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Jerry Brown no fan of legalized marijuana


Gov. Jerry Brown doesn’t plan to push for legal pot. (Rich Pedroncelli/AP)

SACRAMENTO — The billowing cloud of legal second-hand marijuana smoke may waft into California from Colorado on the Santa Ana winds, or south from Washington state, but Gov. Jerry Brown (D) isn’t going to be the one pushing to legalize the drug for recreational usage here.

In an interview Friday, Brown acknowledged that a legalization measure is likely to be on the ballot at some point, given California’s long tradition of direct democracy through the initiative process. But, he said, he will take a wait-and-see approach after marijuana was made legal in Colorado and Washington.

“I do think America’s under a certain amount of competitive pressure. We like to think of ourselves as the leading power, and we’re an aging 4 percent of the world’s 7.2 billion people. So I think we have to stay alert and heads up. I don’t know if everybody’s going to pot that that’s going to be a positive path forward,” Brown said.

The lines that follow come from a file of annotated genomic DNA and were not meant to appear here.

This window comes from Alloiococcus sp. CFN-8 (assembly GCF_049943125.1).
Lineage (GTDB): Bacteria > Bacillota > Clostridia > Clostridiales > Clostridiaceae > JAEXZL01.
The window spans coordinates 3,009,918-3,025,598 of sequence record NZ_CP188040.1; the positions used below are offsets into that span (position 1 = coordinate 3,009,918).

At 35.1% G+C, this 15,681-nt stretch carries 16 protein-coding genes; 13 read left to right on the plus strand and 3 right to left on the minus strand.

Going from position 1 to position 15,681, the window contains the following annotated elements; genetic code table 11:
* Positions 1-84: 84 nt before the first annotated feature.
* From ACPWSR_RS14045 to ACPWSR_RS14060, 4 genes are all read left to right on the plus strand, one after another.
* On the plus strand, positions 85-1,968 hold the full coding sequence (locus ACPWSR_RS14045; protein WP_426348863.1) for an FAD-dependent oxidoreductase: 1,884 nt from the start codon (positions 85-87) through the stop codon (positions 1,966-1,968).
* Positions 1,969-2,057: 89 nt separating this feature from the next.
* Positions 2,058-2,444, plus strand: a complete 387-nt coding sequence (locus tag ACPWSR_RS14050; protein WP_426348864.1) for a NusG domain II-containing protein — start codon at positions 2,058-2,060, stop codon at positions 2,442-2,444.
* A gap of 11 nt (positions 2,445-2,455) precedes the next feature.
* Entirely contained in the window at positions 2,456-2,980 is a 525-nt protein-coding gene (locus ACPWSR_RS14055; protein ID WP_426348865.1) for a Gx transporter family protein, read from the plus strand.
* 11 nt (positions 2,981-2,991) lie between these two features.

He added: “But I mean I’m a tolerant fellow, and let’s see how — maybe the Rocky Mountain high will provide some kind of inspiration. But I’d rather let them test it first, in the laboratories of democracy called the states. But this is a pretty liberal state, and I’m sure there will be people raring to put something on the ballot at some point.”

California voters passed Proposition 215 in 1996, becoming the first state to legalize marijuana used for medicinal purposes (New York will become the 21st state to allow legal medical-marijuana use later this year). Brown’s predecessor, Gov. Arnold Schwarzenegger (R), signed a measure in 2010 decriminalizing possession of an ounce or less.

The state produces more marijuana than any other state in the country, by far. California’s marijuana crop was valued at nearly $15 billion in 2006, according to the pro-legalization group — more than the next three largest-producing states in the country combined.

Brown won’t be pushing to take advantage of that fact. “I’m not leading any charge for further chemical interactions,” he said. “We’ve got an awful lot of that going on right now, starting with Ritalin with little kids.”

Reid Wilson covers national politics and Congress for The Washington Post. He is the author of Read In, The Post’s morning tip sheet on politics.



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